Advances in molecular photocatalytic and electrocatalytic CO reduction

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This review describes recent developments in photocatalytic and electrocatalytic CO reduction. On the electrocatalytic side, there have been advances in optimization of known rhenium motifs sometimes in conjunction with silicon photoelectrodes giving enhanced catalytic current and stability. Complexes of copper capable of absorbing atmospheric CO have been incorporated into an electrocatalytic cycle and metal-free electrocatalysis of CO to methanol has been achieved with pyridinium ions. A complete cell with two photo-electrodes, one for water oxidation and the other for CO reduction to formate has been set up successfully. The cathode employs ruthenium catalysts on InP. Progress in photocatalytic CO reduction has been made with osmium complexes exhibiting good selectivity and stability. The separation between Ru and Re centers in light-harvesting donor-acceptor dyads has been investigated providing some inspiration for design. A ruthenium catalyst has been sensitized by tantalum oxide particles. Metalloporphyrin-rhenium dyads have also been studied for photocatalytic CO reduction. In the biological arena, a ruthenium complex has been used to sensitize carbon monoxide dehydrogenase on titanium dioxide particles.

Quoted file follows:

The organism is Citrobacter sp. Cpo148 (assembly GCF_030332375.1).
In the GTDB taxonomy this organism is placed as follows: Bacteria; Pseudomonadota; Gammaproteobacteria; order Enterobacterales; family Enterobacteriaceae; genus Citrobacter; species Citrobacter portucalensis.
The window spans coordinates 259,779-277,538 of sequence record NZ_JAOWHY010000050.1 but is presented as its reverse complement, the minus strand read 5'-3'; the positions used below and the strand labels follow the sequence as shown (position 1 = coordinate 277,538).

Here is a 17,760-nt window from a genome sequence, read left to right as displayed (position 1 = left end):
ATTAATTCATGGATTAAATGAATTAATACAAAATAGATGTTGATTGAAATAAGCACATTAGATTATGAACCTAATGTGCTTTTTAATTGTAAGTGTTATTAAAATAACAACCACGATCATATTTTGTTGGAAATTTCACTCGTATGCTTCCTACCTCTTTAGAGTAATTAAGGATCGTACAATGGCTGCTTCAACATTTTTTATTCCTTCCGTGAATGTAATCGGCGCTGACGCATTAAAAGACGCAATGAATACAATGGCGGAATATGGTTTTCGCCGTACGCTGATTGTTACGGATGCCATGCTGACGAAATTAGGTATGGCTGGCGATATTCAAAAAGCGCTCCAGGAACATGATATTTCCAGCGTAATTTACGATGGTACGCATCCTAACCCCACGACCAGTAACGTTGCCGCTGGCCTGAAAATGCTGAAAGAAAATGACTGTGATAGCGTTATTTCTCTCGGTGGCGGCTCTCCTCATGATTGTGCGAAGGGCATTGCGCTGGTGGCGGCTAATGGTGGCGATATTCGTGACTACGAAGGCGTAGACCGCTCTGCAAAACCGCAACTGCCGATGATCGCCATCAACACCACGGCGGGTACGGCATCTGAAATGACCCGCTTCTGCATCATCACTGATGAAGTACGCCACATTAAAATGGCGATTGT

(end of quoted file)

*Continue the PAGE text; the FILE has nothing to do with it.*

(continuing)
Original languageEnglish
Pages (from-to)2562-2570
Issue number21-22
Publication statusPublished - 1 Nov 2012

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